I guess I never really thought about this, but this equation makes a lot of sense. The longer light has to fall on to a surface, the more "energy" and thus exposure that surface gets. And, when the light has more power, the surface also has a higher exposure

Hames1001

You can think of it as a solar panel or a plant. Both draw energy through sunlight exposure, thus accumulating power over time.

michaelzhiluo

If we look at the units, exposure is a bit more intuitive. Exposure time follow seconds (s) and irradiance is (W/m^2). If we multiply the SI units together, we get W*t/m^2 = J/m^2. It is the total energy falling per area squared! The more energy per area the higher exposure!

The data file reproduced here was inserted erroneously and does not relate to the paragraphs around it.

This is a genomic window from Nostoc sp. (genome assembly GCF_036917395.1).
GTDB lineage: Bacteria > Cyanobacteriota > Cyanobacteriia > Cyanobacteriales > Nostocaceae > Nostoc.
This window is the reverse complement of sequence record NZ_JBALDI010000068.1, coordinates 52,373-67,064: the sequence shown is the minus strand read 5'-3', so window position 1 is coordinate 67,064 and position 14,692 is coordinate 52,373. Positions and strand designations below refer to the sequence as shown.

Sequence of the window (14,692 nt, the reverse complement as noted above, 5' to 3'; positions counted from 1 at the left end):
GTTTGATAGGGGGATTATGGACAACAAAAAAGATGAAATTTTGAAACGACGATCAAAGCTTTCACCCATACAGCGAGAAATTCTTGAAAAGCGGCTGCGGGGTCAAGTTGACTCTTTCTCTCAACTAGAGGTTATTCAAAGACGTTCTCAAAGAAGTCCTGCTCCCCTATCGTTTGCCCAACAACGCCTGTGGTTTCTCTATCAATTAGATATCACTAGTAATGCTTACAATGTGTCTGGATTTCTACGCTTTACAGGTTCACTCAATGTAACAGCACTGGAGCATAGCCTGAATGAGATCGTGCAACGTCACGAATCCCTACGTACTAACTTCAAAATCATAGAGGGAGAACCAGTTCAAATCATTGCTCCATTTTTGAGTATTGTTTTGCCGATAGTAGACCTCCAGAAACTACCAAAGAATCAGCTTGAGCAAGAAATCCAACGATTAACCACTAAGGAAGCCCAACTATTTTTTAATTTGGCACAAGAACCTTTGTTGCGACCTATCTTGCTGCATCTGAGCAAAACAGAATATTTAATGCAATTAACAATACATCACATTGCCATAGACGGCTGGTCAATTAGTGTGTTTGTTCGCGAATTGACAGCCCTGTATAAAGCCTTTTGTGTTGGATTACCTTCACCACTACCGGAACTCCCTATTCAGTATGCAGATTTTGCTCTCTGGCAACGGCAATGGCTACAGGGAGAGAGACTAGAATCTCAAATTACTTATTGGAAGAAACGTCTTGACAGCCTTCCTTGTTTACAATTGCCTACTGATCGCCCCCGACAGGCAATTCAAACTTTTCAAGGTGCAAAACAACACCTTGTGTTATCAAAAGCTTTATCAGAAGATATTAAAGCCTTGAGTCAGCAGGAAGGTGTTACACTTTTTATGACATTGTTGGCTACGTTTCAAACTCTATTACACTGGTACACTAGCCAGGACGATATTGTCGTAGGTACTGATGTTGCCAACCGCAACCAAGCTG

I guess I never really thought about this, but this equation makes a lot of sense. The longer light has to fall on to a surface, the more "energy" and thus exposure that surface gets. And, when the light has more power, the surface also has a higher exposure

You can think of it as a solar panel or a plant. Both draw energy through sunlight exposure, thus accumulating power over time.

If we look at the units, exposure is a bit more intuitive. Exposure time follow seconds (s) and irradiance is (W/m^2). If we multiply the SI units together, we get W*t/m^2 = J/m^2. It is the total energy falling per area squared! The more energy per area the higher exposure!